False imprisonment can best be described as an incident of police misconduct during which a person is confined by law enforcement officials without being charged with a crime.
Did you know that false imprisonment is more common than any other type of Law enforcement impropriety?
False imprisonment can best be described as an incident of police misconduct during which a person is confined by law enforcement officials without being charged with a crime. Below are a few examples of False Imprisonment:
It is not considered false imprisonment if the person is able to leave the area in which they are confined. Case in point: if one is being physically detained but can easily free him or herself from the police officer’s grip, it is most likely not false imprisonment. As well, if a police officer is blocking a certain exit door, but there are other doors that one may use to exit the room, it is not false imprisonment. A police officer might also stand in the way of someone’s path, but if he or she can walk around or otherwise avoid the officer, again, it is not false imprisonment.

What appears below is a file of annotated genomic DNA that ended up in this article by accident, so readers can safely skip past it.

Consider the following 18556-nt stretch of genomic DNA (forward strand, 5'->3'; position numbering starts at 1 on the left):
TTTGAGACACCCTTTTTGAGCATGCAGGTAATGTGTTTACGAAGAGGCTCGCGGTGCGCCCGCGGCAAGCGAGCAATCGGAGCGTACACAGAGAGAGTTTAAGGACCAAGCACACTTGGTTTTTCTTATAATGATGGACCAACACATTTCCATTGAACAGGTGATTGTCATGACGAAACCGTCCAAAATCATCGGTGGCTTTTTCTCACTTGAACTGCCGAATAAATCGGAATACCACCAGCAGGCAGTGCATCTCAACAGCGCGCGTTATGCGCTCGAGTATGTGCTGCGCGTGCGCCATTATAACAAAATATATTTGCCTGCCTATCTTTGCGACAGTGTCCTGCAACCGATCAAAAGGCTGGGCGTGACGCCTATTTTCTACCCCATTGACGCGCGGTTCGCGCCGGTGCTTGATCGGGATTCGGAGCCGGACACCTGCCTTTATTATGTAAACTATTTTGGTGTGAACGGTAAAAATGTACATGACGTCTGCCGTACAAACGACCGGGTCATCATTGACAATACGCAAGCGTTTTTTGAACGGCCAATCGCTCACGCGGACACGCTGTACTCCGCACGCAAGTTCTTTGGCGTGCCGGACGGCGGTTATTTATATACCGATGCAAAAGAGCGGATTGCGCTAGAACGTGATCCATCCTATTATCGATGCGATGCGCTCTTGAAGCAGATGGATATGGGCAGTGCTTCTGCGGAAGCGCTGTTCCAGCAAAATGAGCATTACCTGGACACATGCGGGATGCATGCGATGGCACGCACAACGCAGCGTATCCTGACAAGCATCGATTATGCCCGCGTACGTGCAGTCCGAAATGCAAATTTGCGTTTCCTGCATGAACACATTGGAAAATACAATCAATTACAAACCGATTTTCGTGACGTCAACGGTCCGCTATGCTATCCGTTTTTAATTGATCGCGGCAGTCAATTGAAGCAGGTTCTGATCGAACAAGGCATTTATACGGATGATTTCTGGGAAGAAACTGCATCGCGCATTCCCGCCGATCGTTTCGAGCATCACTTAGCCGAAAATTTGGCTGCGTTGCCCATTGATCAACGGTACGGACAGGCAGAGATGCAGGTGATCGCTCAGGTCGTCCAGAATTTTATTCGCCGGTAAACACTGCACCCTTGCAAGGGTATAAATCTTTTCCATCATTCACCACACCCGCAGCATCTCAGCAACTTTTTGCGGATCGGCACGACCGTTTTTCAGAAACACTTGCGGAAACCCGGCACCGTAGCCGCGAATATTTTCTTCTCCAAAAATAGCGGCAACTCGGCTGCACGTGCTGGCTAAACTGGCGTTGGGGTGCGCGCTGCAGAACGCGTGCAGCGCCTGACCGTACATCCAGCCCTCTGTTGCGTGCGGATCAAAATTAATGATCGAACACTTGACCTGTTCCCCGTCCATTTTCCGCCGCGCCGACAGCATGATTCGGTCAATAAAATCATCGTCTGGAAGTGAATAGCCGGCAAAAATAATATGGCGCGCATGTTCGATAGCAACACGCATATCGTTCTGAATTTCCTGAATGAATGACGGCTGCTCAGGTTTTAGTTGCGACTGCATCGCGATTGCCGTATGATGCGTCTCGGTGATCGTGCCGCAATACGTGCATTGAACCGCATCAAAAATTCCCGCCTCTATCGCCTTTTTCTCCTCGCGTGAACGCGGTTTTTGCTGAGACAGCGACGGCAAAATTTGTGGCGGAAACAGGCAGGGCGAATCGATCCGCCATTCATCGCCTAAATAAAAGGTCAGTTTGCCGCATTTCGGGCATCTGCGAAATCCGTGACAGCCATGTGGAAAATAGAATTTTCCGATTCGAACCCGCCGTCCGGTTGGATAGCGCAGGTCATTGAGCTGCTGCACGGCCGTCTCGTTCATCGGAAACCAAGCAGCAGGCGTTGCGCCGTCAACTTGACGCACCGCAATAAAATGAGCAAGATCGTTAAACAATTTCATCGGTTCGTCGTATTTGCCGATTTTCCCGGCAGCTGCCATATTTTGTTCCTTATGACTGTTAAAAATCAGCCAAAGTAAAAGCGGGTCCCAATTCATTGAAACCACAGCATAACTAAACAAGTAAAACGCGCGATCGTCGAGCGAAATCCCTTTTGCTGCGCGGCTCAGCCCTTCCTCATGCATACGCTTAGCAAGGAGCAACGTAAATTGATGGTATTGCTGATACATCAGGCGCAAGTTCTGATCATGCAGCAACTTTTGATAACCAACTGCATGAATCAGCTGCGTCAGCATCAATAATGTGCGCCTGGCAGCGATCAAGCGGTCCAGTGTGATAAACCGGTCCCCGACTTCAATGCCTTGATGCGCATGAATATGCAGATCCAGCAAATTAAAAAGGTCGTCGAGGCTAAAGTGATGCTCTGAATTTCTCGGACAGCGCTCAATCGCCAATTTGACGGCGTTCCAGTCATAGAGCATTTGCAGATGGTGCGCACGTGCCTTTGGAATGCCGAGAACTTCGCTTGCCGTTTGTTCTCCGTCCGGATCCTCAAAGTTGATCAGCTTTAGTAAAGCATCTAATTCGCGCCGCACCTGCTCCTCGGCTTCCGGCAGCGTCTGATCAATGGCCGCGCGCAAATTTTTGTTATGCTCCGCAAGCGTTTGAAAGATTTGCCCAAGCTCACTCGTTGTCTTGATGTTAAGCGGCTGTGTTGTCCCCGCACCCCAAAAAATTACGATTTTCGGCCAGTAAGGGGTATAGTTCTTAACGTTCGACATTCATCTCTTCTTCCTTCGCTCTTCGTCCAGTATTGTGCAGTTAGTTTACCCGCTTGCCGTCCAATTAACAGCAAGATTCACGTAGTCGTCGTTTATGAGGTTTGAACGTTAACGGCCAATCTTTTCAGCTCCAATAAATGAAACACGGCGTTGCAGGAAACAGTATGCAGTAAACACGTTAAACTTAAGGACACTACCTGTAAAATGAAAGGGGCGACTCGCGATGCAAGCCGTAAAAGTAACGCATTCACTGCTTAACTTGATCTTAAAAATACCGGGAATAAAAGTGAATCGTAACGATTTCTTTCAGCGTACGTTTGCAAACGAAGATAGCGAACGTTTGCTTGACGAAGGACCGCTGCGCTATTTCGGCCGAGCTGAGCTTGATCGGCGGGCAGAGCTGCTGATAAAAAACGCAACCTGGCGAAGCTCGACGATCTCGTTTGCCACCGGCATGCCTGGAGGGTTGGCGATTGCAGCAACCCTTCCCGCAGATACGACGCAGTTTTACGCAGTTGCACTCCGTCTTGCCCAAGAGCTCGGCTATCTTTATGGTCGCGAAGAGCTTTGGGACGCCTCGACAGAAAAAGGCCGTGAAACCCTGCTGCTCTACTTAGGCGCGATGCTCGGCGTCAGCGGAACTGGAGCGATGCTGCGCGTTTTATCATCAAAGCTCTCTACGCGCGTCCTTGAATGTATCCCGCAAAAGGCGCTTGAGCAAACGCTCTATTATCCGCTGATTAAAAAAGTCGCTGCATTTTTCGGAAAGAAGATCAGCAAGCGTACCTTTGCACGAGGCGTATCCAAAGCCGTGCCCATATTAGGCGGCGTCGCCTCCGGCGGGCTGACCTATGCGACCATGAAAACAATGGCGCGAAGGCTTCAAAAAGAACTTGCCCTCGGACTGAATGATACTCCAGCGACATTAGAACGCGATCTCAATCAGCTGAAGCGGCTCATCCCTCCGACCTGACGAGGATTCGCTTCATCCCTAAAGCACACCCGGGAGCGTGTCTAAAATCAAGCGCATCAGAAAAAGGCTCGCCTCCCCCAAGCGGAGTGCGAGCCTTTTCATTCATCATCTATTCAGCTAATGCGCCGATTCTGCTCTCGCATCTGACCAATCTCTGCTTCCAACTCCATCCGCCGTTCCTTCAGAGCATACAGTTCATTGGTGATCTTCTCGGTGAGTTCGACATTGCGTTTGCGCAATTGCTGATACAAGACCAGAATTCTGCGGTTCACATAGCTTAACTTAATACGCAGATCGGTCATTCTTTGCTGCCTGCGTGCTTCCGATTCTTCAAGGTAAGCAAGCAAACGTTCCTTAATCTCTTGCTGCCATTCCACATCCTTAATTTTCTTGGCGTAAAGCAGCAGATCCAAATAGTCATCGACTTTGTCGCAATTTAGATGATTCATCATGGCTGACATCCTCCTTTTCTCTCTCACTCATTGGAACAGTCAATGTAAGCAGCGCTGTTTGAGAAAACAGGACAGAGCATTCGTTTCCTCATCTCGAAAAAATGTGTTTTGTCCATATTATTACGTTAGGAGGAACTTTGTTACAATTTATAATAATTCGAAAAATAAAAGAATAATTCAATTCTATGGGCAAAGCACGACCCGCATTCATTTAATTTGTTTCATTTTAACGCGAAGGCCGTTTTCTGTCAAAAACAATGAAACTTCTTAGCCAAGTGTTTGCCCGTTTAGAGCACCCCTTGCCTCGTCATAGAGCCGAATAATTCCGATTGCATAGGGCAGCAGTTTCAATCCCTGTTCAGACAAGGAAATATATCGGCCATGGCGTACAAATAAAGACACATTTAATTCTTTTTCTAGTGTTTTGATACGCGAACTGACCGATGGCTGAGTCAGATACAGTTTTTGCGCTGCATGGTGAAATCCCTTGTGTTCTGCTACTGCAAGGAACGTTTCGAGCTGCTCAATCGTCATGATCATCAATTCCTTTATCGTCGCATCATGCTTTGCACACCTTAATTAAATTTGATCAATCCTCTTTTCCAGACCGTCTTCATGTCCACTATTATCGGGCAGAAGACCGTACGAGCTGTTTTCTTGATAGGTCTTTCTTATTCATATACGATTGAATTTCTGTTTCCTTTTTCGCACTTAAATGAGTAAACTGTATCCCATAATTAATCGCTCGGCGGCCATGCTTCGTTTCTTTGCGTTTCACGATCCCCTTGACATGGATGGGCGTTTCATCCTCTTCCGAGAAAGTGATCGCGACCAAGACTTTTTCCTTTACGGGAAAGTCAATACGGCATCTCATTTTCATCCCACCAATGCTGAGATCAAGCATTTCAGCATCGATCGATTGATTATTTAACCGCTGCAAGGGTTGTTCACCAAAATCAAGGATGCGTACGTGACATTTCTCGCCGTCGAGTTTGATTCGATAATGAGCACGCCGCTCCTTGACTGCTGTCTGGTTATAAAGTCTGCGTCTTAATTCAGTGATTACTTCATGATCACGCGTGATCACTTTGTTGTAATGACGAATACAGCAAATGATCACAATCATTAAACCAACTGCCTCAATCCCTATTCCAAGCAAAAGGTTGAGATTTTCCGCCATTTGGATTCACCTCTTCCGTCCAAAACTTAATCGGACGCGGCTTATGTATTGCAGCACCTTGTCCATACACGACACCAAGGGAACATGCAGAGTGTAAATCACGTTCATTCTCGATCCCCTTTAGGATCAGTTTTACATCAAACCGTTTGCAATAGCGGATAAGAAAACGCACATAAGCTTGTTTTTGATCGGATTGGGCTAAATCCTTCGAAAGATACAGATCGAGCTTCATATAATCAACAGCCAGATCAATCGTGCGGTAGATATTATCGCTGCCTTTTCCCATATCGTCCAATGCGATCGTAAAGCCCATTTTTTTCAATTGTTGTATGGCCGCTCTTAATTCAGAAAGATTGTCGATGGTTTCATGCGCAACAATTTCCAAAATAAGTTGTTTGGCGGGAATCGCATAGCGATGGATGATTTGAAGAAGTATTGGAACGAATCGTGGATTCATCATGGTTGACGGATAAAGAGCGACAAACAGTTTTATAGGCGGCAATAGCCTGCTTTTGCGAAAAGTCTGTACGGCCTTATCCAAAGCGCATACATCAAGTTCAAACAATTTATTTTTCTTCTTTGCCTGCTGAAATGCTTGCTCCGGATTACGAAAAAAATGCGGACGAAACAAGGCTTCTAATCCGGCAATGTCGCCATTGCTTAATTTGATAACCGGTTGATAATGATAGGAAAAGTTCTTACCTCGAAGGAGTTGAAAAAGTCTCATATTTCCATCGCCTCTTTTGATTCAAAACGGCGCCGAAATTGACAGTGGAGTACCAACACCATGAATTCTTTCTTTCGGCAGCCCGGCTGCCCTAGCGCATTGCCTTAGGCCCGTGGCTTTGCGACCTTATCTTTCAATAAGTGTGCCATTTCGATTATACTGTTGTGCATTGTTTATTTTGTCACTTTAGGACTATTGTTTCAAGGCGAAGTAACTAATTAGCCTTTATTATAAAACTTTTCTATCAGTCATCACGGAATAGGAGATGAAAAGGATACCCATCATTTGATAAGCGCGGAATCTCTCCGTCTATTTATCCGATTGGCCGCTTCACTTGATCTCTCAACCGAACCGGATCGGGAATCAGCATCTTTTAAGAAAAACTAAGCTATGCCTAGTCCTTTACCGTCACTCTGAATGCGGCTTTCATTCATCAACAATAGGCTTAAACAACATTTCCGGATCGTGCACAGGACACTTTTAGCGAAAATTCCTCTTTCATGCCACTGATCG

Conversely, if a person has been lawfully arrested, he or she is not able to claim false imprisonment, nor can an individual who is lawfully arrested but later found not guilty of the charges.
Being the victim of false imprisonment by a police officer can be terrifying.
If you feel as though you have been a victim of false imprisonment, contact the Civil Rights attorneys at The Law Offices of Robert A Rivers. We’ll check the facts and determine whether you have a viable claim of false imprisonment. If so, we’ll fight hard for your justice.
Contact the Law Offices of Robert A. Rivers Today for Your Free Consultation!
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